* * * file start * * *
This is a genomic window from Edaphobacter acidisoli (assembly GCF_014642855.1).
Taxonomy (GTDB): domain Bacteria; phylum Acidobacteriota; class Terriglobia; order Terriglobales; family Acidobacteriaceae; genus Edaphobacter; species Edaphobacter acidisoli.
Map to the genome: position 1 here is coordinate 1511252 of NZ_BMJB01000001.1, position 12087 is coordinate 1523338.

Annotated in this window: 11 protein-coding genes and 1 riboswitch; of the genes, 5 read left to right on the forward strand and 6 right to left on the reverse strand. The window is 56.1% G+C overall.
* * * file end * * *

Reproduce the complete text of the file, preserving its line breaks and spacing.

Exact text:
This is a genomic window from Edaphobacter acidisoli (assembly GCF_014642855.1).
Taxonomy (GTDB): domain Bacteria; phylum Acidobacteriota; class Terriglobia; order Terriglobales; family Acidobacteriaceae; genus Edaphobacter; species Edaphobacter acidisoli.
Map to the genome: position 1 here is coordinate 1511252 of NZ_BMJB01000001.1, position 12087 is coordinate 1523338.

Annotated in this window: 11 protein-coding genes and 1 riboswitch; of the genes, 5 read left to right on the forward strand and 6 right to left on the reverse strand. The window is 56.1% G+C overall.